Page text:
University of Western Australia – Faculty of Engineering, Computing and MathematicsBy Asian Correspondent Nov 15, 2012 4:14PM UTC
Established in 1911, the University of Western Australia resides in Perth and enjoys a high-profile reputation both in the Asia-Pacific region and abroad. The cutting-edge, internationally recognised research carried out here fosters a dynamic environment in which postgraduate students thrive.
This is one of the premier universities in Australia, and its strategic location as a Western gateway to Asia makes it an ideal candidate for Asian students seeking postgraduate credentials. Shanghai-Jiao Tong University’s Academic Ranking of World Universities places UWA among the global top-100 universities. UWA is also a member of Australia’s excusive ‘Group of Eight’ as well as the ‘Worldwide Universities Network’.
The Faculty of Engineering, Computing and Mathematics is one of the leading choices for students of engineering in Asia. Renowned faculty and world-class facilities such as the Clough Engineering Student Centre and the Monadelphous Integrated Learning Centre combine to combine to create a vibrant atmosphere that breeds student excellence and ingenuity.
At the postgraduate level, the Faculty of Engineering, Computing and Mathematics has two main degree tracks – one dominated by research and another that results in a professional engineer qualification. Both of these break down into diverse specialisation tracks.
Students from Asia and abroad have a few pathways to enrolment to explore. In some cases, they may need to complete a Master of Professional Engineering Preliminary prior to entering. More detailed information on international admissions is available through the International Centre.
Master of Professional Engineering
This postgraduate degree also includes a professional engineer qualification and has been developed through close industry consultation. It’s a two-year course that allows for specialisation in one of the following fields: Chemical Engineering, Civil Engineering, Electrical and Electronic Engineering, Environmental Engineering, Mechanical Engineering, Mining Engineering and Software Engineering.
Through the course, students achieve specialisation through a mix of advanced engineering technical units, professional units, design and research projects and an engineering practicum. The result is an acute readiness for real-world application.
Postgraduate research degree
Students can also pursue a research-intensive postgraduate degree through UWA. The Faculty of Engineering, Computing and Mathematic’s internationally recognised research excellence fosters an ideal climate for postgraduate innovation and enquiry. Substantial financial aid is available to research students. Faculty advisors can advise students on the specifics of available postgraduate scholarships.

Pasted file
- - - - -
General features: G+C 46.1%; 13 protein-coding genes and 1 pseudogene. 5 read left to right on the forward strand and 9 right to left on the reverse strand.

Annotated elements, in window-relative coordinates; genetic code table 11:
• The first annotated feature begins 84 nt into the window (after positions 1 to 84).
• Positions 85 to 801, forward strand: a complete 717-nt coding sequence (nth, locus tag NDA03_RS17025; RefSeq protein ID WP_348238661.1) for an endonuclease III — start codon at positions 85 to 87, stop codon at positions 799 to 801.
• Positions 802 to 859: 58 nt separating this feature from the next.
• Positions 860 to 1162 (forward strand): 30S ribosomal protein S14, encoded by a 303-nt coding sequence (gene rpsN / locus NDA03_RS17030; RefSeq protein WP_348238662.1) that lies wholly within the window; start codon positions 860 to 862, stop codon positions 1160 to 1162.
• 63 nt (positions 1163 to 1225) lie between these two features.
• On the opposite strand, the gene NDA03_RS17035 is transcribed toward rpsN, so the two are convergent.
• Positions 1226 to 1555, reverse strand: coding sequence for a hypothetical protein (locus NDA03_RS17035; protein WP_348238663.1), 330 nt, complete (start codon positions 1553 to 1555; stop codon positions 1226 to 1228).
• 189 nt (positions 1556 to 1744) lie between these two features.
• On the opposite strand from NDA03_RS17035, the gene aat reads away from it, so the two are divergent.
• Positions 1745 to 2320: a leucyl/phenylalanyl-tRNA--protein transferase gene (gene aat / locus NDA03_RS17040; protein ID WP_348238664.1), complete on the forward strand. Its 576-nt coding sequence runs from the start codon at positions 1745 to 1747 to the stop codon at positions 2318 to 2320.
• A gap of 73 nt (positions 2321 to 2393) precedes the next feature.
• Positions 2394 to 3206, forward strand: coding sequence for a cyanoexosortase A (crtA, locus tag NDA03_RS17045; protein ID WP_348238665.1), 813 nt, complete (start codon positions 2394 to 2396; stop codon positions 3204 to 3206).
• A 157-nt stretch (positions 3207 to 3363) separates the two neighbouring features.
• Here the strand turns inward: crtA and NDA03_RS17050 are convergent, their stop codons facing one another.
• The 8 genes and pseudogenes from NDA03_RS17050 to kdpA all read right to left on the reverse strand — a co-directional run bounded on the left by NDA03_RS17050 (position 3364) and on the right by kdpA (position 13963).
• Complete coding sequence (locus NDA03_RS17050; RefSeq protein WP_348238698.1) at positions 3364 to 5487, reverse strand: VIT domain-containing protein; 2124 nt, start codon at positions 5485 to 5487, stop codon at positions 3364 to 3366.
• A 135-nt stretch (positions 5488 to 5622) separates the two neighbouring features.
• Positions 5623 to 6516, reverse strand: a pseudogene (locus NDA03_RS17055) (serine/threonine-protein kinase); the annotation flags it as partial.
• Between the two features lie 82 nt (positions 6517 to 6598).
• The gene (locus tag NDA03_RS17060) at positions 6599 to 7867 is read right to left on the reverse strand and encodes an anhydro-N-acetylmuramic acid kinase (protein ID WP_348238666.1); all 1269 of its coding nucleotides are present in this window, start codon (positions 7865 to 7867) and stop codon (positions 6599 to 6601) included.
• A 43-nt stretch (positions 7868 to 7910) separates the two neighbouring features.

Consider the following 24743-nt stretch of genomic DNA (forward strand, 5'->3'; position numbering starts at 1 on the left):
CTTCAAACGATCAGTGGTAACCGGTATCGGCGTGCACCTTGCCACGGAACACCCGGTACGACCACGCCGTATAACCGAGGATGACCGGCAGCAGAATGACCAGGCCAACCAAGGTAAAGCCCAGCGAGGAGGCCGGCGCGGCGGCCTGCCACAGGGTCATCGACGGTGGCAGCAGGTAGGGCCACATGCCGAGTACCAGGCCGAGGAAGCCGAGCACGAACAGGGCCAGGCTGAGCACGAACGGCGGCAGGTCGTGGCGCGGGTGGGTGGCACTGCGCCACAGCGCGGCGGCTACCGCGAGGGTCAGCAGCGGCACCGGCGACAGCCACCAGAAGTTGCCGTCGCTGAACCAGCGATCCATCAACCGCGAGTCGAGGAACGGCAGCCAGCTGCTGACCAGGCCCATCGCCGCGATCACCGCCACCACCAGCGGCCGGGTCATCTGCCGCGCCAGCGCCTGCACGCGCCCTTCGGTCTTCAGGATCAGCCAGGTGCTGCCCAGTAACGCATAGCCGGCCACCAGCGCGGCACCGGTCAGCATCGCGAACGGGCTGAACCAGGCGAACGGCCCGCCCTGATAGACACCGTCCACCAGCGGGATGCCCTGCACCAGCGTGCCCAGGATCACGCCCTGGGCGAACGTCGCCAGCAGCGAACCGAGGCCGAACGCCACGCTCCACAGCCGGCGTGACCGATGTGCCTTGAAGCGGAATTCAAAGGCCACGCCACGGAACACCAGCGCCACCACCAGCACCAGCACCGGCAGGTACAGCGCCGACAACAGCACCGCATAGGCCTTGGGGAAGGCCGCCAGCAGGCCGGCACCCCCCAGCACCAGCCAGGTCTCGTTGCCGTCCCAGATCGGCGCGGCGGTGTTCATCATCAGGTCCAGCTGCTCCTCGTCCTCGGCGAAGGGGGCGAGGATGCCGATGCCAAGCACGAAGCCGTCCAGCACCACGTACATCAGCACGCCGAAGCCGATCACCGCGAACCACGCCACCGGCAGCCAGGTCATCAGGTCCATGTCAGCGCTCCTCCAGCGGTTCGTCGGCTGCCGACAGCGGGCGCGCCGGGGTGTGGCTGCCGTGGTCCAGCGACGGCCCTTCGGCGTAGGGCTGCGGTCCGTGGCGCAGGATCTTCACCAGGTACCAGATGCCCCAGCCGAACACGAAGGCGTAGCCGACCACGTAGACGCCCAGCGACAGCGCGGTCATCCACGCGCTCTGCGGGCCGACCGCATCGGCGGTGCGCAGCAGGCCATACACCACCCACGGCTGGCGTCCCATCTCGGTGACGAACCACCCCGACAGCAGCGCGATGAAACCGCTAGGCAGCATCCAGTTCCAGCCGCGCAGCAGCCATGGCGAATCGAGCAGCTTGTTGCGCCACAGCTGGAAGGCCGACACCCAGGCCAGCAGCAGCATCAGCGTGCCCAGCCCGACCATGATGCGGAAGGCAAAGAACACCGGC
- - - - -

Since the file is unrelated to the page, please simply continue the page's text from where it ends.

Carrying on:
There are six strategic research themes operated through the faculty:
Bioengineering brings engineering, medicine and life sciences together under one discipline. Students address a range of research areas, from computational physiology and biomechanics to biomaterials and clinical medicine.
Energy and minerals
This area of research covers exploring and mining energy, extracting minerals, developing environmental policy and fuel utilisation. Graduates go on to monitor seismic activity, extract nitrogen and carbon from natural gas, convert natural gas to liquid fuel or assess the environmental impact of mining.
This line of research is part of the Faculty Academic for the Scholarship of Education (FASE), and it focuses on improving the learning experience of engineering students. It aims to better understand the learning environment, develop new curricula and build capacity in education research.
Environment and infrastructure
The environment and infrastructure research theme focuses on the infrastructure found both onshore and in the marine environment. It addresses everything from climate change, geohazards and ecosystem dynamics to the built environment and communication infrastructure.
Mathematics and computation for complex systems
The focus in this research theme is on describing system dynamics through mathematical and computational equations. This includes applications in fine geometry, algebraic graph theory, computational group theory and dynamical systems theory and optimisation.
Sensors and sensing systems
This research theme spans sensor research and development to the functioning of entire sensing systems. This is an exciting realm of study that applications in a range of fascinating contexts, including biomedical diagnostics, defence and security, precision agriculture, food and water security and forensic science.
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